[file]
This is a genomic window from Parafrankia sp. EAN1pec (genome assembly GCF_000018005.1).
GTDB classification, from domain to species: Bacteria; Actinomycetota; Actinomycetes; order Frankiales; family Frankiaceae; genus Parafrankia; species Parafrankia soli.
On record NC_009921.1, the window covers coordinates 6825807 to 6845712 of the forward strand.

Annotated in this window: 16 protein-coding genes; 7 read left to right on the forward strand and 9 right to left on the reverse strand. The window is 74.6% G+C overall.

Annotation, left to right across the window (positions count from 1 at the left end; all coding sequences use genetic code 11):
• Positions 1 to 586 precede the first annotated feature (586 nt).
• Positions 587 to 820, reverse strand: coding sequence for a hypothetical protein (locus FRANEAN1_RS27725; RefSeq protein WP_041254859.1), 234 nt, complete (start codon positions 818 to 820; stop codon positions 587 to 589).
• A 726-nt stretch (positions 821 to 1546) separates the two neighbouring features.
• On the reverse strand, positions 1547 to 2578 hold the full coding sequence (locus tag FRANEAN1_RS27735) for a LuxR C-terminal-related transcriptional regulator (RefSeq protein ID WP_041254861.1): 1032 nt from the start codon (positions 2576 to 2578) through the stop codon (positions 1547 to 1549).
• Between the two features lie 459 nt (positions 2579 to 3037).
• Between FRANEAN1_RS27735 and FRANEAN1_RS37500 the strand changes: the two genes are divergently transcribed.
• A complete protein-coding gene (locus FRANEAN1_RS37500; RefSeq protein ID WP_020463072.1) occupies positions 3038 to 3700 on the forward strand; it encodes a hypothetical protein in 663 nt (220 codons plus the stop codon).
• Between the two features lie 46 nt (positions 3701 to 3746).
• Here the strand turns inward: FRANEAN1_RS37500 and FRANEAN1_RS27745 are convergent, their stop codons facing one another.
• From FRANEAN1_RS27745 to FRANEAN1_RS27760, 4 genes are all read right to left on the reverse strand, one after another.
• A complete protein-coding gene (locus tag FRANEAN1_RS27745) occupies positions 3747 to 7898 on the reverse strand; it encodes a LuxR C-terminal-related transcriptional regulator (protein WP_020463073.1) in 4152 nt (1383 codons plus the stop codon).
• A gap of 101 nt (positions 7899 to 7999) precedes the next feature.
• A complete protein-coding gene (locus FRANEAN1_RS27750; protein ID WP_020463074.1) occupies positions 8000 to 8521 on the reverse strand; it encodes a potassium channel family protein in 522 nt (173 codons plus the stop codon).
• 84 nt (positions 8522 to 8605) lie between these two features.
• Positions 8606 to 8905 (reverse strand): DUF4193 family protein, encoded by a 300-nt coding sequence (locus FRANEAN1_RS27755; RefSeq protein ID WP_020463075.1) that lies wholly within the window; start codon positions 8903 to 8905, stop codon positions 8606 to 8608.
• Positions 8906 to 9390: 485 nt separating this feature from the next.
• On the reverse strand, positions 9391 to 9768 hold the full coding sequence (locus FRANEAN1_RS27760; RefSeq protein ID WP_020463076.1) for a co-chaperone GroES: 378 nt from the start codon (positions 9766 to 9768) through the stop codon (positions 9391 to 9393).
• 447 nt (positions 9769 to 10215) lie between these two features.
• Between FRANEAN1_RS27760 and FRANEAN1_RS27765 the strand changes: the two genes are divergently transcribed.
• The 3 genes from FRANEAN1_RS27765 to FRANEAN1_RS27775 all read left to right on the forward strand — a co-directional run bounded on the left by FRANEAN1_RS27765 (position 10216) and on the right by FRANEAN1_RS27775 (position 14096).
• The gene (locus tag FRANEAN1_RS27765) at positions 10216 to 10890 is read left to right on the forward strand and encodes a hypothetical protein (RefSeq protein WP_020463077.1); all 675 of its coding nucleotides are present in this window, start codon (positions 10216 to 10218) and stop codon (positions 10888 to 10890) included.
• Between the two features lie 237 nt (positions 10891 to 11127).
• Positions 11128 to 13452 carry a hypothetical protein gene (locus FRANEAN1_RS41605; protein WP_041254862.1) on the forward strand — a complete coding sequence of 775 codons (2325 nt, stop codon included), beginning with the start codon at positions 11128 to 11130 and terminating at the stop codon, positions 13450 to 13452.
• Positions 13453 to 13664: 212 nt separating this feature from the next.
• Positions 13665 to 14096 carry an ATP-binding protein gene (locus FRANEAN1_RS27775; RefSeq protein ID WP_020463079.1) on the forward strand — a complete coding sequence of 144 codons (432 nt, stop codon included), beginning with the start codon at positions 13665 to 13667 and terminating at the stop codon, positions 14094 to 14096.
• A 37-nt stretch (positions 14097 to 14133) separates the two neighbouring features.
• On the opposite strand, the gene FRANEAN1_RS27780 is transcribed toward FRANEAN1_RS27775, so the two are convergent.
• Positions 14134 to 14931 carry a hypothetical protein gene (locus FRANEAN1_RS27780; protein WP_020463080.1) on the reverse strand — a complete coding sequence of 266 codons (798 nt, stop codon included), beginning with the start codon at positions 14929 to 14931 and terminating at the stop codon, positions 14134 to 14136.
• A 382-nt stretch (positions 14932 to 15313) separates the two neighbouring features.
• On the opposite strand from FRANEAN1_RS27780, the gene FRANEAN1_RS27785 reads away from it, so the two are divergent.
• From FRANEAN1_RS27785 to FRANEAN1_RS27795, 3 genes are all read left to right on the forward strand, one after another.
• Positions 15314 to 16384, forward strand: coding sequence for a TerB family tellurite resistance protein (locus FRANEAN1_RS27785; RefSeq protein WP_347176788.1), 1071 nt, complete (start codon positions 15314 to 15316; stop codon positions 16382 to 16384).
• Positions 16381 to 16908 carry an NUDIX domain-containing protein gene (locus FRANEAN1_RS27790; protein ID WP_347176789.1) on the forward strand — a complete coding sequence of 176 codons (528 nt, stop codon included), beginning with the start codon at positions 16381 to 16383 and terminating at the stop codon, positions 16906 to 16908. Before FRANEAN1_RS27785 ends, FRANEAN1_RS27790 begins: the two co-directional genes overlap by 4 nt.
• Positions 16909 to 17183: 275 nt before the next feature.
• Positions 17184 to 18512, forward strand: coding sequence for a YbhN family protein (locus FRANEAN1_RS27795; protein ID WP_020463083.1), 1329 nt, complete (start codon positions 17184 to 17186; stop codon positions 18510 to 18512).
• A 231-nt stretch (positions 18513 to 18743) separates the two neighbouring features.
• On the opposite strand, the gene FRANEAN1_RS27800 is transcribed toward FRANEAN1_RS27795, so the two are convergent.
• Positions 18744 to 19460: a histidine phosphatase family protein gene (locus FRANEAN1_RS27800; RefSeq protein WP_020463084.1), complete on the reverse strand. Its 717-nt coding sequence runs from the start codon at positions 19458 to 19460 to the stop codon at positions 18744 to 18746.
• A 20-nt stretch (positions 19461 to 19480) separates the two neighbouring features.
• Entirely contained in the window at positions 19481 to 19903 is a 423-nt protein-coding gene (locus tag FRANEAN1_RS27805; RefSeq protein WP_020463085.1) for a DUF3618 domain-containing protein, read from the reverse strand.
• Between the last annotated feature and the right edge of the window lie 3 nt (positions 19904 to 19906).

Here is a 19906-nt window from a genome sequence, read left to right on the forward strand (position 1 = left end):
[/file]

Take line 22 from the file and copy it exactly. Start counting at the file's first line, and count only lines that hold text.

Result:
• On the reverse strand, positions 9391 to 9768 hold the full coding sequence (locus FRANEAN1_RS27760; RefSeq protein ID WP_020463076.1) for a co-chaperone GroES: 378 nt from the start codon (positions 9766 to 9768) through the stop codon (positions 9391 to 9393).